Hi Sam, thanks for taking the time today to talk about your experience with the Creative Capacity Fund's Quick Grant Program. Can you tell us about your work as an artist?
In 2010, my mom and I decided to collaborate on a project about home. We lost a home when Hurricane Katrina hit New Orleans and we decided to buy an old, 1951 ,30 foot long Silver Bullet Spartan trailer and restore it. It would be a home and mobile space for me as an artist and be a gallery space for people to exhibit and perform in.
As a student, I asked Cal Arts to let me do the whole restoration as an art project and to restore it on the parking lot there. I experimented with a lot of different practices. I asked dancers to come and perform in there and puppeteers and all kinds of people. Also, I have a professor who started this art collective called Nomad Lab with some kids in Newhall, California. They use vacant apartments in this neighborhood to give art classes in. We opened up the trailer for them to use as another arts space. They started designing furniture for the space and since obviously “home” was a big thing for them, too, we found common ground.
Very cool! Can you tell me a little bit about how hiring a management consultant helped with your project?
At the time we were applying for fiscal sponsorship and for some other grants and the consultant really helped us to “get our stories straight” and to get organized. We met with her a couple of times.
When you say “get your stories straight” what were you hoping to accomplish in those couple of sessions? What kind of work did she do with you to help you get “organized”?
We didn't have any experience working in the non-profit world, so some of the things we went to her asking had to do with fundraising and she would tell us things like: If you are applying for big grants you have to be careful, because you're going to be in competition with other big places, and you guys may want to stay small and start thinking about fundraising through individuals. Going directly to people who have family funds, instead of reaching out for the big grants. She, also, provided some advice about becoming a not-for-profit and advised us that maybe we should wait a little longer.
What did you take away from those sessions that you were able to implement?
I think the one thing that we took from that was to stay small. I feel that often times it's easy to cater to a grant and to what they want to fund. She really encouraged us to stick to our guns and do what we do and eventually we'll get what we need. The actual restoration is going to cost a lot of money, so we were really pushing for big amounts at first, but now instead of focusing on how to raise $80,000, we've been focusing on how to raise little amounts from little events, and eventually the rest will come.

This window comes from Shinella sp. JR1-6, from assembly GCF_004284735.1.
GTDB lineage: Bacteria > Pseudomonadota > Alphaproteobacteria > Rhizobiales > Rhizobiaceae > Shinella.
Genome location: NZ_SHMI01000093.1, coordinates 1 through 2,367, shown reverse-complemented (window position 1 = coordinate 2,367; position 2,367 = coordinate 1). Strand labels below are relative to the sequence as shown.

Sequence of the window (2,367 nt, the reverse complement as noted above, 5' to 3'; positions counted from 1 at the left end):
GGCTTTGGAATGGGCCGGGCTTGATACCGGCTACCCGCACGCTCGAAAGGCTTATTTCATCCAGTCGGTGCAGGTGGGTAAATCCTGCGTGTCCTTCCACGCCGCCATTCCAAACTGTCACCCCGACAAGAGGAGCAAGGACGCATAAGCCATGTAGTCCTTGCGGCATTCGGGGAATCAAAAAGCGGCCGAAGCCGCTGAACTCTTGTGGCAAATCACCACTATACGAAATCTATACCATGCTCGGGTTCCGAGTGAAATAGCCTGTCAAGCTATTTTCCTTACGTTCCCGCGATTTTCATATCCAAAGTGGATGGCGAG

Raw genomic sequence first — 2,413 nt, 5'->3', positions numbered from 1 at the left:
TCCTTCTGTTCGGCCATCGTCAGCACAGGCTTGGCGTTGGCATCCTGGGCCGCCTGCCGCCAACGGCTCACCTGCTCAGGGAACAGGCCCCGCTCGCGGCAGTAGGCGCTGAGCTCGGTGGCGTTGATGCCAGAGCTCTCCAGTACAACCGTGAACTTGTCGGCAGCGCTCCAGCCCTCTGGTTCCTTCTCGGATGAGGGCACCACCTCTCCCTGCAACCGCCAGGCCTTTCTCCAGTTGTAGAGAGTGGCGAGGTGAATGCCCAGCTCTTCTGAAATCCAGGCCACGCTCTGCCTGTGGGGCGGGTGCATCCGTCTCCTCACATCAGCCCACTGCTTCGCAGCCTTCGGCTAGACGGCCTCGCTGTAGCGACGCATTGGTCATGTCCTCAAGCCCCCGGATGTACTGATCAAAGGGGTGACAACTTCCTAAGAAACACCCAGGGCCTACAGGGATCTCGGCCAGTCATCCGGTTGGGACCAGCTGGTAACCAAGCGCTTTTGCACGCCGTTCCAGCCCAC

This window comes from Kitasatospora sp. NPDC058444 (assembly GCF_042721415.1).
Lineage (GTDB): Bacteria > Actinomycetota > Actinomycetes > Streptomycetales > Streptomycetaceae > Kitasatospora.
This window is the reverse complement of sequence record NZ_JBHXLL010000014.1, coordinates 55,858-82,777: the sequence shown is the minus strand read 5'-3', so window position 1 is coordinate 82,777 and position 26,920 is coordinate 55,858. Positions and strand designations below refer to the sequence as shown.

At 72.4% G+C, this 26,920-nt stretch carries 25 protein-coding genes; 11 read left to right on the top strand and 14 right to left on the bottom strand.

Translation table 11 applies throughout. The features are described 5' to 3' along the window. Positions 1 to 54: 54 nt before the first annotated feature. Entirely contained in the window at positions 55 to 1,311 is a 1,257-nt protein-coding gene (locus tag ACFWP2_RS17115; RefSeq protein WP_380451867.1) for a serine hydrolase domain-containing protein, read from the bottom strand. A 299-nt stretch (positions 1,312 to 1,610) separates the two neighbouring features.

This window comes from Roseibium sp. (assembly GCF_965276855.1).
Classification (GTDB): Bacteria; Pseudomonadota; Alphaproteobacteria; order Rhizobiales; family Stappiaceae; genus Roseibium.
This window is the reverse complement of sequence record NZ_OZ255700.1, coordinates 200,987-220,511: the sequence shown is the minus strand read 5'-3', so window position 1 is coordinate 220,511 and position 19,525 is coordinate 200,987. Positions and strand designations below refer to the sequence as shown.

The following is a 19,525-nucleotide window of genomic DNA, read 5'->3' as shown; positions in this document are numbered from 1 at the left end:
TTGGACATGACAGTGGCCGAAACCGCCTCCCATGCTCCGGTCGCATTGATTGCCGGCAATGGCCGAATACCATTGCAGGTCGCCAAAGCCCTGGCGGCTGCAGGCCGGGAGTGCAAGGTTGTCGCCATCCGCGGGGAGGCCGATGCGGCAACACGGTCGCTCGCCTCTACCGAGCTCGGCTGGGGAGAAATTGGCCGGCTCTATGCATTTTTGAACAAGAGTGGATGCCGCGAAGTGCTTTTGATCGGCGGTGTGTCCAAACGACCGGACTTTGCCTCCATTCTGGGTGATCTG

Do you have any thoughts about the importance of these kinds of opportunities, or what kinds of opportunities you feel like you may need next to move forward?
Right now, I'm trying to find the balance between the J.O.B and my own work that I am doing with this project. That's been a real challenge for me. I would really love to be able to pay myself for doing this project and I haven't been able to figure that out. Especially, since it's a family art project. I feel like I have a lot to learn just in general, particularly the business side of it.
This grant in particular gives money for conferences, workshops, for consultants, to pay for coaches, etc. Going forward what do you think would be helpful for your career?
I think if I were to do it again, I would still ask for consulting, or coaching, but it would be something more lengthy and with a consultant to match really specifically what we are doing. The coaching is great. This was a great opportunity to work with someone.
Sam Breen is a Los Angeles based actor (M.F.A, CalArts) who frequently performs internationally. He is the founder of the Trailer Trash Project - a movable creative lab operating out of a solar-powered vintage silver bullet trailer.
Yesenia Sanchez, Soleil Coaching & Consulting www.soleilcoach.com
Yesenia Sanchez is a professional coach and arts management consultant based in the San Francisco Bay Area. She has over ten years experience working with artists and arts organizations as an executive director, financial manager, administrative director, program director, coach and consultant. Yesenia has served as a panelist and presenter for Theatre Bay Area, San Francisco Arts Commission, San Francisco Foundation & Grants for the Arts “Best Practices Series", and the National Performing Arts Convention. She is a trainer and featured author in the newly published Center for Cultural Innovation's Business of Art© book, authoring the chapter on financial literacy for artists.